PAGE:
In an unprecedented move within college sports, Dartmouth College’s men’s basketball team is attempting to unionize. A decision by a regional National Labor Relations Board (NLRB) official has paved the way for the team’s 15 players to hold a union election on March 5. This could position them as the first unionized college sports team in the United States.
Forward Cade Haskins came up with the idea of unionizing. He works in the campus dining hall, and benefitted from the union drive that successfully negotiated better wages and conditions for student workers. This led Haskins to contemplate the potential benefits of unionization for his team.
Dartmouth players commit over 30 hours a week to their sport, through practices, game travel, and workout sessions. Yet, despite the significant time and physical toll, they receive no financial compensation or additional support for sports-related injuries. If student-0athletes were part of a union, they would receive enhanced health benefits and support.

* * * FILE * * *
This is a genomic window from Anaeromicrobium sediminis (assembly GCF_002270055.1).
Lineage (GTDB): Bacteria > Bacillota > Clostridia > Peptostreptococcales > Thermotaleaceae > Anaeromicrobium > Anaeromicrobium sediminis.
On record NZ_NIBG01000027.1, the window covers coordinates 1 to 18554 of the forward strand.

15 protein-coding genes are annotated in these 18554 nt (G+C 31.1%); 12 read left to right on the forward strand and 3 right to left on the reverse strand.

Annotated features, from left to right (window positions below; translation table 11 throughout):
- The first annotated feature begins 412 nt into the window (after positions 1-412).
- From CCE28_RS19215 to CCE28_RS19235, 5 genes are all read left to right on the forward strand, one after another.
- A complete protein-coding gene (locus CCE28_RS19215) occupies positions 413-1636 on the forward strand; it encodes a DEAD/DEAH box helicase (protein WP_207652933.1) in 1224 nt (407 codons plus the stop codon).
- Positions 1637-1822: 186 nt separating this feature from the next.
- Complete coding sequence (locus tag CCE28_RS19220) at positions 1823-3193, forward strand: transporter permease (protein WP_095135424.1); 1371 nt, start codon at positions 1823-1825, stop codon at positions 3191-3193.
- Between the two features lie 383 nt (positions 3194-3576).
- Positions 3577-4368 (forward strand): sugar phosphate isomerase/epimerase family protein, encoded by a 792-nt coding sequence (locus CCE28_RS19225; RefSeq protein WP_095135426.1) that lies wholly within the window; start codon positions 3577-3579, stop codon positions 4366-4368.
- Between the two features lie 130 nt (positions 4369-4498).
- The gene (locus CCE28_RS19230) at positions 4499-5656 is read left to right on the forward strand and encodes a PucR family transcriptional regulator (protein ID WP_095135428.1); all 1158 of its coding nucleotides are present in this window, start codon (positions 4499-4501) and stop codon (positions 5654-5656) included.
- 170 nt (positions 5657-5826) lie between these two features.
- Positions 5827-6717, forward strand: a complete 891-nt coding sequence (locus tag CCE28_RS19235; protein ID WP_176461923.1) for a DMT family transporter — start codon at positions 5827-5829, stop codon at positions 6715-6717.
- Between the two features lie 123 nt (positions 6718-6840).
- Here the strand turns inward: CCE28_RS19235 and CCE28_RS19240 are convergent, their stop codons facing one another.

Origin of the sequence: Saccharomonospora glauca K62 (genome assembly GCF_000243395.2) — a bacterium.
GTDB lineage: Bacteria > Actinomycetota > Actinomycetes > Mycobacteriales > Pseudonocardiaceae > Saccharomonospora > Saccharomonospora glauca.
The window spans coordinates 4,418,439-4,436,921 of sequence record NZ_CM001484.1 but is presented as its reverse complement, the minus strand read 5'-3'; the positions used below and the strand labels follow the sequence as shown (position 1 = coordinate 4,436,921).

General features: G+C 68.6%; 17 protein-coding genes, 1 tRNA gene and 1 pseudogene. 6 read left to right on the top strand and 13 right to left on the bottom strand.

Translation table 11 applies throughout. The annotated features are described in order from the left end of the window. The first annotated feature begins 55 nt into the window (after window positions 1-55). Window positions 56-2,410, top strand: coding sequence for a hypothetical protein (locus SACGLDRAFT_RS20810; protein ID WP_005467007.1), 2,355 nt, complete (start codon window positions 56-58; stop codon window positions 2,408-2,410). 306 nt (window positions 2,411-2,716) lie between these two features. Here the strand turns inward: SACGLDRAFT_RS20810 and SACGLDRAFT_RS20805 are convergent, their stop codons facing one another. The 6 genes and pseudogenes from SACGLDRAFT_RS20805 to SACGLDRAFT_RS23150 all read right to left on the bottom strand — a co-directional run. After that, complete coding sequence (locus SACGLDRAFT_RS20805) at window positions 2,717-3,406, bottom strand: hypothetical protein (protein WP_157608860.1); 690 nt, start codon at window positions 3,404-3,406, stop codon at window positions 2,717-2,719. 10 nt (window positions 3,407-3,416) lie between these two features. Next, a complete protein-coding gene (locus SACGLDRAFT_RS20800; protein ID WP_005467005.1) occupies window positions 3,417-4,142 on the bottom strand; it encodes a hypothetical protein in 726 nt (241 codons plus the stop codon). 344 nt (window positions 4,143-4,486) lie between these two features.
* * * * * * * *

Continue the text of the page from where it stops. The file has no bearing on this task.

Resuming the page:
This initiative has faced several challenges. Dartmouth College contests the players’ employee status, emphasizing the academic priority of its students. However, the NLRB’s ruling in favor of the players highlights that the significant control the college has over the athletes’ commitments aligns more with the characteristics of an employer-employee relationship.
The idea of unionization in college sports has wide implications. Recognizing athletes as employees would require substantial changes, including minimum wage rights and unemployment benefits. As the Dartmouth basketball team approaches its union election, the outcome could set a precedent for college athletes nationwide.